Toronto’s new(ish) Police Chief Mark Saunders came to Weston / Mount Dennis on Tuesday with Mayor Tory to gauge community response to the re-alignment of police division boundaries along with the possible closure of 12 Division’s headquarters scheduled for 2018. (according to CP24)
In fact, according to the Interim Report approved at July’s Police Board meeting, 12 Division (along with several others) will disappear as it becomes amalgamated. How that process will work is rather vague.
Here’s a look (below) at the affected Toronto police divisions according to CP24.
Saunders was no doubt hired with the understanding that the billion dollar police budget had to be trimmed, but like his predecessors has dragged his heels. John Tory, mayor of one of the lowest taxed cities in the country is currently asking for a 2.6% across the board budget cut to every city department so he can bring in ‘an at or below inflation’ tax increase.
It’s well known that when City budget cuts come, they disproportionally affect the poor along with areas where large numbers of poor people live. User fees go up, services get slashed and the TTC is ordered to cut back on crowded suburban routes. Mayor Tory is simply another slash and burn, subway loving member of Ford nation albeit with a better grip on P.R. (Ignore the bazillion acre park across the rail lands; it’s a distraction). The Mayor and his rich friends don’t like paying property taxes on their mansions and so the poor must bear the burden.
What’s a police chief to do? Learn from the fine example set by politicians and look for savings from people who don’t make as much of a fuss. The police station currently occupied by 12 Division is on a large piece of real estate with excellent highway connections. Wouldn’t it be a great place for a high rise apartment building or two? It even has enough room for parking. Dress the sale up as a ‘modernization of police services’ and police ‘becoming more accessible’ and you have the makings of a fine sales job.
Developers must be salivating at prospect of owning the site. Toronto City Council would smooth all hurdles out of the way and the sale of police assets would trim the Chief’s bloated budget for now while being framed as greater contact with the community. Win Win Win!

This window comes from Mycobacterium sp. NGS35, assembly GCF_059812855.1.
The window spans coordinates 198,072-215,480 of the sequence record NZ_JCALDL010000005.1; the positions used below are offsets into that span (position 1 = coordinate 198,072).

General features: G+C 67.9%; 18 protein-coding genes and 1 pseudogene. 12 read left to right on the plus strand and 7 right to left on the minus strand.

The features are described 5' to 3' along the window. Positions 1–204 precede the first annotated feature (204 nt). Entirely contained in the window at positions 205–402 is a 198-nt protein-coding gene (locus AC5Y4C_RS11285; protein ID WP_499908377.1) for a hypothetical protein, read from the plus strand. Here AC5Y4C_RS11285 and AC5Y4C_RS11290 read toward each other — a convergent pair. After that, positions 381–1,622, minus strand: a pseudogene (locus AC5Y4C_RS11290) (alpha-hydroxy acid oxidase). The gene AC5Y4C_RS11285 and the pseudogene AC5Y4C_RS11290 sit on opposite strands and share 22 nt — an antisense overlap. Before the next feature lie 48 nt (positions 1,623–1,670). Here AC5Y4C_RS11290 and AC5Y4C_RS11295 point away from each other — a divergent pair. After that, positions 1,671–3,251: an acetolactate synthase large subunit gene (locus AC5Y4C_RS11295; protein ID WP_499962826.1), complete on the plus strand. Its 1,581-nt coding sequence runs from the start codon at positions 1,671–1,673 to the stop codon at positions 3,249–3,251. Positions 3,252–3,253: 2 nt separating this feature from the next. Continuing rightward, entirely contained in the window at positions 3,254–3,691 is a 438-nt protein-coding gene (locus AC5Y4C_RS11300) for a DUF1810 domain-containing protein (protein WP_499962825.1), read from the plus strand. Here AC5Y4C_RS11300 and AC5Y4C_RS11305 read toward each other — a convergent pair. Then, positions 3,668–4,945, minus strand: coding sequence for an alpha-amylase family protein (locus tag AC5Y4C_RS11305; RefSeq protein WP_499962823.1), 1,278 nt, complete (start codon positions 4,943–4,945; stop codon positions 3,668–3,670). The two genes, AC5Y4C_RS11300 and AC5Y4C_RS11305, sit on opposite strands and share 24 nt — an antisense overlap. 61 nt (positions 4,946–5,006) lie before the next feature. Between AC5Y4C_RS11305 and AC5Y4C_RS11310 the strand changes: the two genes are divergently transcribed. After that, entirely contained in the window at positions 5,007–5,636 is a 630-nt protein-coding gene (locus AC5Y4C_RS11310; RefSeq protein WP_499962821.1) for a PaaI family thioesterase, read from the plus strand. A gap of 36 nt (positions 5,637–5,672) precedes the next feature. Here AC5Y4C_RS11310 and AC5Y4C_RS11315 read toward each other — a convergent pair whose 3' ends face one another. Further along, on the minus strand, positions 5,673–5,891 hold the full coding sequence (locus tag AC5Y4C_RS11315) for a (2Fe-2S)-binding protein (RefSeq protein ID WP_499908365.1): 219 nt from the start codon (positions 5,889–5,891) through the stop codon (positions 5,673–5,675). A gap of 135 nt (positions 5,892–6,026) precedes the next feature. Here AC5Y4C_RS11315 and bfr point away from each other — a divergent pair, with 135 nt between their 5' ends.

Some key words come in the Chief’s Interim Report executive summary.
In the months leading up to our final report, we will continue to look for responsible measures that can yield additional reductions, savings, and real estate returns.
and more tellingly, The full interim report says this:
Through the redesign of boundaries and facilities, we have identified up to $72 million in real estate that could be returned to the City of Toronto.
As we conduct the next phase of our work we will look for other similar opportunities.
Make no mistake, without a strong community response, 12 Division Headquarters will be sold.
It may already be too late.
Will this be a bad thing? Who knows. Tim Hortons across the street from the station will certainly suffer.
If the goal truly is to provide more contact with the community, then it may not be the end of the world although we don’t know how that will be achieved. Several storefront locations (if implemented) might be a better alternative than a large fortress of a building, but local residents will have to fight long and hard for these and we don’t even know what exactly is planned since the report is merely ‘interim’. There’s certainly no shortage of empty storefronts in Weston / Mount Dennis. A police presence might revitalize our communities. (Where will all those cruisers go?)
It might be a good idea for Chief Saunders and the Mayor to clarify how the consolidation process will take place and what steps will be taken to ensure that community assets are not being turned over to the private sector simply to protect property owners from a long needed tax increase.
People also need to feel confident that this is not a back of the napkin job like the Mayor’s fatuous SmartTrack plans and that we aren’t blundering into a chaotic future.